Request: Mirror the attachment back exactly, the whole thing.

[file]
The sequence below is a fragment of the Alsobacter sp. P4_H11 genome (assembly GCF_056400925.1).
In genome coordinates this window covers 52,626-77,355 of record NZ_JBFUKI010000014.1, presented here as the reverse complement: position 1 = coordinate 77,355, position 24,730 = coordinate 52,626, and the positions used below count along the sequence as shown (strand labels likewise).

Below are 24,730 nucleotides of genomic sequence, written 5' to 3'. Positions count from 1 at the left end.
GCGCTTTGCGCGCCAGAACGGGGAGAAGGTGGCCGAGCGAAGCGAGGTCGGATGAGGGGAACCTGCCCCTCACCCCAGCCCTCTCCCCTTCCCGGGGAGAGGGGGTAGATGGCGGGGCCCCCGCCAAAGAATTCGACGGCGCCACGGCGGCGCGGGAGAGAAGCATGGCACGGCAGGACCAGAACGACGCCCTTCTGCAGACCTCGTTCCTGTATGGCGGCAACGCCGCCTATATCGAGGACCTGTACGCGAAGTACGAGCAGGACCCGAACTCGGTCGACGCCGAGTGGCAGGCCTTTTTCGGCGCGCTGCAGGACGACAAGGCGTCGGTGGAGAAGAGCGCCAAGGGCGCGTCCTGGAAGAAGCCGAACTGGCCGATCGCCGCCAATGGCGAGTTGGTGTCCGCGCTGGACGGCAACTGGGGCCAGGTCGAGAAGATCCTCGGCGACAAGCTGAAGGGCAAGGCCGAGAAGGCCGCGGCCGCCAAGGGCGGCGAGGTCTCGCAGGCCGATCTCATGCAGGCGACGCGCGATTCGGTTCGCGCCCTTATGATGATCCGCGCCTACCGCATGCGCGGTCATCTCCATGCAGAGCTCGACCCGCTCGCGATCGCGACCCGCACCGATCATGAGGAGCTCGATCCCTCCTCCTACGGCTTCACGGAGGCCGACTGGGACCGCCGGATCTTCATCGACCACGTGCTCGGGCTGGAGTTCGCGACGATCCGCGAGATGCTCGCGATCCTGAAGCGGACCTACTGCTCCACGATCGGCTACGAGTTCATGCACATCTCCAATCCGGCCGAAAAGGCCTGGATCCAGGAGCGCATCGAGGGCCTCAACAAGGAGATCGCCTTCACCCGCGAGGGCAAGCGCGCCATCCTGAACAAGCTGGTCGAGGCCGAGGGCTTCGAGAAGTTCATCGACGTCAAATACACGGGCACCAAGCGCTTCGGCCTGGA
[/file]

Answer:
The sequence below is a fragment of the Alsobacter sp. P4_H11 genome (assembly GCF_056400925.1).
In genome coordinates this window covers 52,626-77,355 of record NZ_JBFUKI010000014.1, presented here as the reverse complement: position 1 = coordinate 77,355, position 24,730 = coordinate 52,626, and the positions used below count along the sequence as shown (strand labels likewise).

Below are 24,730 nucleotides of genomic sequence, written 5' to 3'. Positions count from 1 at the left end.
GCGCTTTGCGCGCCAGAACGGGGAGAAGGTGGCCGAGCGAAGCGAGGTCGGATGAGGGGAACCTGCCCCTCACCCCAGCCCTCTCCCCTTCCCGGGGAGAGGGGGTAGATGGCGGGGCCCCCGCCAAAGAATTCGACGGCGCCACGGCGGCGCGGGAGAGAAGCATGGCACGGCAGGACCAGAACGACGCCCTTCTGCAGACCTCGTTCCTGTATGGCGGCAACGCCGCCTATATCGAGGACCTGTACGCGAAGTACGAGCAGGACCCGAACTCGGTCGACGCCGAGTGGCAGGCCTTTTTCGGCGCGCTGCAGGACGACAAGGCGTCGGTGGAGAAGAGCGCCAAGGGCGCGTCCTGGAAGAAGCCGAACTGGCCGATCGCCGCCAATGGCGAGTTGGTGTCCGCGCTGGACGGCAACTGGGGCCAGGTCGAGAAGATCCTCGGCGACAAGCTGAAGGGCAAGGCCGAGAAGGCCGCGGCCGCCAAGGGCGGCGAGGTCTCGCAGGCCGATCTCATGCAGGCGACGCGCGATTCGGTTCGCGCCCTTATGATGATCCGCGCCTACCGCATGCGCGGTCATCTCCATGCAGAGCTCGACCCGCTCGCGATCGCGACCCGCACCGATCATGAGGAGCTCGATCCCTCCTCCTACGGCTTCACGGAGGCCGACTGGGACCGCCGGATCTTCATCGACCACGTGCTCGGGCTGGAGTTCGCGACGATCCGCGAGATGCTCGCGATCCTGAAGCGGACCTACTGCTCCACGATCGGCTACGAGTTCATGCACATCTCCAATCCGGCCGAAAAGGCCTGGATCCAGGAGCGCATCGAGGGCCTCAACAAGGAGATCGCCTTCACCCGCGAGGGCAAGCGCGCCATCCTGAACAAGCTGGTCGAGGCCGAGGGCTTCGAGAAGTTCATCGACGTCAAATACACGGGCACCAAGCGCTTCGGCCTGGA